Curator's Choice : Stars of the Historic Costume Collection

This collection of five pieces encompasses both formal and informal attire of men and women of the 19th and early 20th centuries. Children's clothing is featured in its most exquisite and refined form. Bespoke, event-specific women's understructures celebrate the union of two people in marriage, while bright and cheerful silks and calicoes illustrate that color and fancy may be achieved at either end of formality. These pieces bridge the collecting efforts of Susan Greene and the Strong National Museum of Play in an explosive display of history, color, and craftsmanship.

Selecting only five pieces from an expansive collection of objects can prove difficult. Visual brilliance, a connection to the Genesee Valley region, mysterious historical features, and a relationship to our modern way of life contributed to our selection process. These collection "stars" provide the modern viewer not only an engrossing historical narrative, but also a feast for the eyes.

The provenance of these pieces spans three centuries. We are transported to a time when clothing and textile making was largely a homespun industry, sitting in contrast to today's mass production "fast-fashion" economy. Our staff chose pieces that highlight the connection between fine artisan skill and the production of clothing, be them exquisite hand-painted silks or colorful cotton calicos, casual everyday wear or statement pieces worn for formal society occasions.The changing value of fabric, a palimpsest of humanity, reveals itself through these five garments and how they were used and re-used across decades.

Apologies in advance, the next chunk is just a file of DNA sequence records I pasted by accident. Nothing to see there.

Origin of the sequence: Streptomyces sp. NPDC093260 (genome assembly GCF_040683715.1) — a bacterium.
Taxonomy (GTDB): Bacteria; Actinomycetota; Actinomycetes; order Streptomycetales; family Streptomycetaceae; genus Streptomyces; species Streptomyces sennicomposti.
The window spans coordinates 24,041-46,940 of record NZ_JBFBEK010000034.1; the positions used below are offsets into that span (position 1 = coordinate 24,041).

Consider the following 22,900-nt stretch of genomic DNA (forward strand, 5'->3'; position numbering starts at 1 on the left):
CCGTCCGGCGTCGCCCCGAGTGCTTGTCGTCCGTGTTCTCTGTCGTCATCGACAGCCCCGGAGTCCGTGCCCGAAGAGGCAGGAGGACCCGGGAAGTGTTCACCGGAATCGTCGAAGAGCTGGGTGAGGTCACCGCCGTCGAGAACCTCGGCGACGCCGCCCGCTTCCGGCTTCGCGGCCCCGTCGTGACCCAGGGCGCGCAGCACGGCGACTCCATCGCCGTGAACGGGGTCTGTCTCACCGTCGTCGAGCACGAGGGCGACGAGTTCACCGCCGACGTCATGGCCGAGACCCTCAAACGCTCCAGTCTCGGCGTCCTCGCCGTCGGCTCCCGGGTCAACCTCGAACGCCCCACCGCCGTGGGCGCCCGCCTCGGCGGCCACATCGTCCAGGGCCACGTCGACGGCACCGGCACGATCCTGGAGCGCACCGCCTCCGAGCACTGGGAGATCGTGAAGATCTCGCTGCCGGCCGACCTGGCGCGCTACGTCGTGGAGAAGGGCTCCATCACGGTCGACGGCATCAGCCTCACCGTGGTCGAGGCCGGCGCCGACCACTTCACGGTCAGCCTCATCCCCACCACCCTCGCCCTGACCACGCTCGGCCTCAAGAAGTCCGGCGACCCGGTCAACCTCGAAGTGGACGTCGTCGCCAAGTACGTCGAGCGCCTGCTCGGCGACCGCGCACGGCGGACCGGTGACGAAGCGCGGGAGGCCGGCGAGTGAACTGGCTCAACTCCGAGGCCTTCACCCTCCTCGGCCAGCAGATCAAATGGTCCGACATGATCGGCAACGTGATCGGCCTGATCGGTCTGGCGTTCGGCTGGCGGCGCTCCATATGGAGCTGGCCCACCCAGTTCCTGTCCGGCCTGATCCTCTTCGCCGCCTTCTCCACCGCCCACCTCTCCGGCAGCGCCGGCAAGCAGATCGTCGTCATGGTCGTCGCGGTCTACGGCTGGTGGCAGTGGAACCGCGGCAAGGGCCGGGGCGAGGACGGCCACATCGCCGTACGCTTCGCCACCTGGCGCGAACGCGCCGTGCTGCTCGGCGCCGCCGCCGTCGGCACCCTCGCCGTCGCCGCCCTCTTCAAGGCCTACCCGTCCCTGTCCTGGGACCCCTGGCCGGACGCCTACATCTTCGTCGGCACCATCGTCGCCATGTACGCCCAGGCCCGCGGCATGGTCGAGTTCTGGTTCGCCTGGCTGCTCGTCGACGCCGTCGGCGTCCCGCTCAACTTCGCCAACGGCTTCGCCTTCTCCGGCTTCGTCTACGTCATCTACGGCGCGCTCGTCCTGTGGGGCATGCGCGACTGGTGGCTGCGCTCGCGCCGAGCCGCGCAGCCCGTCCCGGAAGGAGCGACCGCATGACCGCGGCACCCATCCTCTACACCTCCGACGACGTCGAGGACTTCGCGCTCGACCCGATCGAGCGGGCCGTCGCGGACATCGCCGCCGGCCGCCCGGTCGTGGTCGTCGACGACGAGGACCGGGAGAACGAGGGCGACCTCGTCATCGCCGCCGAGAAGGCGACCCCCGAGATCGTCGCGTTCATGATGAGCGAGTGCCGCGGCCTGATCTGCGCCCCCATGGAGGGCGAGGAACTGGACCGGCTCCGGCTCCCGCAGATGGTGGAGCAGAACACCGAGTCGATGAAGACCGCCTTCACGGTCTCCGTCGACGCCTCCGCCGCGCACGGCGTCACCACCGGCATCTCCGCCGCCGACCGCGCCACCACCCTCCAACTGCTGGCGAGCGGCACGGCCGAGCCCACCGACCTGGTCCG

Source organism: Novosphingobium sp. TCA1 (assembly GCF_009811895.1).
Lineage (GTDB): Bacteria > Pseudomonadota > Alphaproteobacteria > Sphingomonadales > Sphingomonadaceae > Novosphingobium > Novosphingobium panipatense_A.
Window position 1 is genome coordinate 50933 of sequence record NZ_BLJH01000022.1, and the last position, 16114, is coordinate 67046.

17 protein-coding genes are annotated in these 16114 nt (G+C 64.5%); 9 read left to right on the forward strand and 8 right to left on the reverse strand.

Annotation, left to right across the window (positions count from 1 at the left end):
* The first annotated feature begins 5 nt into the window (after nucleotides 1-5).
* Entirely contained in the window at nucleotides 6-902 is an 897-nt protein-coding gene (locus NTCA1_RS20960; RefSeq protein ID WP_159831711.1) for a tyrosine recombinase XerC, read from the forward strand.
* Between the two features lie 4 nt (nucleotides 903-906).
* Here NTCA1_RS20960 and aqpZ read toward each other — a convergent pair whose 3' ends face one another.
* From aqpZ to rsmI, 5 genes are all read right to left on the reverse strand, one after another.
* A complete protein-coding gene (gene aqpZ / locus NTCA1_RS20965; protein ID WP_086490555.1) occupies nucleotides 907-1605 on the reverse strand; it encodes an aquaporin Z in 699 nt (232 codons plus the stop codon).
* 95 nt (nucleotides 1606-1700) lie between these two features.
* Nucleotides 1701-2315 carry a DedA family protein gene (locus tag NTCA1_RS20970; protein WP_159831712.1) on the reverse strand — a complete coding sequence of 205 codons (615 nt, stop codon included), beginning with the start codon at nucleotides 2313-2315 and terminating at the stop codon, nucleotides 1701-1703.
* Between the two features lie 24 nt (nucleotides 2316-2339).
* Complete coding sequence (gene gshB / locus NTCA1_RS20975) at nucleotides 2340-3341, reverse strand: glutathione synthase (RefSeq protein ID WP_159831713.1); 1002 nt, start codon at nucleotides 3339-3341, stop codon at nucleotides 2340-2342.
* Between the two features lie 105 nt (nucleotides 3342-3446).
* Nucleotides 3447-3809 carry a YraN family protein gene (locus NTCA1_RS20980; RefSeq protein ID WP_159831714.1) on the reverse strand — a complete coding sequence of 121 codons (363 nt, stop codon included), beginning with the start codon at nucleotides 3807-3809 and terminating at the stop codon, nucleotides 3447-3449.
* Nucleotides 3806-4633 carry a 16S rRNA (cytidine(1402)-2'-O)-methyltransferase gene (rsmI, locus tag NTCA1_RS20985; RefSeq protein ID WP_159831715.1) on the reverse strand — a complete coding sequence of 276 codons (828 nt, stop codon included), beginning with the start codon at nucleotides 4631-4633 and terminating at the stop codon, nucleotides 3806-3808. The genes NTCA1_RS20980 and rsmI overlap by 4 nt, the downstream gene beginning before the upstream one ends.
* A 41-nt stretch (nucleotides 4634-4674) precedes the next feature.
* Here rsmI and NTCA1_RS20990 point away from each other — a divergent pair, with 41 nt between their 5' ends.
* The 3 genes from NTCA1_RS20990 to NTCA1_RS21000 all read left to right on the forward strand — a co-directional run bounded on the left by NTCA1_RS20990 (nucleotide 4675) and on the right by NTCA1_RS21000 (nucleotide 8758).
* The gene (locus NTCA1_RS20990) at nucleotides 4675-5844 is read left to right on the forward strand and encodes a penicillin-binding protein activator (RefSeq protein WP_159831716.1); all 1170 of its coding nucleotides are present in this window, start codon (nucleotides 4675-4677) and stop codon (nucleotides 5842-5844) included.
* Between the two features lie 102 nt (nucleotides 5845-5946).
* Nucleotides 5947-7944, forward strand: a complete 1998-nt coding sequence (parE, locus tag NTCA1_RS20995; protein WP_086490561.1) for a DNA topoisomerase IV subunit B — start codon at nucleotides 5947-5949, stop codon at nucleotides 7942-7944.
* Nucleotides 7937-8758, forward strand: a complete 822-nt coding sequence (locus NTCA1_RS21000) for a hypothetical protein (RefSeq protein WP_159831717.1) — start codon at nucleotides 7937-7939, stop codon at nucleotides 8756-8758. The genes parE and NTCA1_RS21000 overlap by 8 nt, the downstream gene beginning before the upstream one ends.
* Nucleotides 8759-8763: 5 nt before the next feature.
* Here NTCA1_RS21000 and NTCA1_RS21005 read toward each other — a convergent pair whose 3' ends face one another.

An 1840s evening gown made from 18th century China silk. A gentleman's waistcoat of quilted calico diamonds. A hand-painted child's ensemble of plum silk. An 1860s corset, part of a wedding trousseau, and an early 20th century ombre gown of silk satin worn by the mother of a local celebrity. What will these pieces reveal to us about the past, about our own relationship to clothing, and where fashion may be leading us in the future?"

The Susan Greene Collection features a comprehensive array of outerwear, underwear, headwear, footwear, and accessories that help document the changing fashions and tastes for men, women, and children. Although there is some formal attire, the focus is on items worn by ordinary people in everyday situations; clothing that rarely survives. Most of the clothing dates between 1790 and 1890 and includes richly printed fabrics, a particular interest of Susan Greene. Rotating costume exhibitions and open costume storage are on view at the John L. Wehle Gallery at Genesee Country Village & Museum.

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Curator's Choice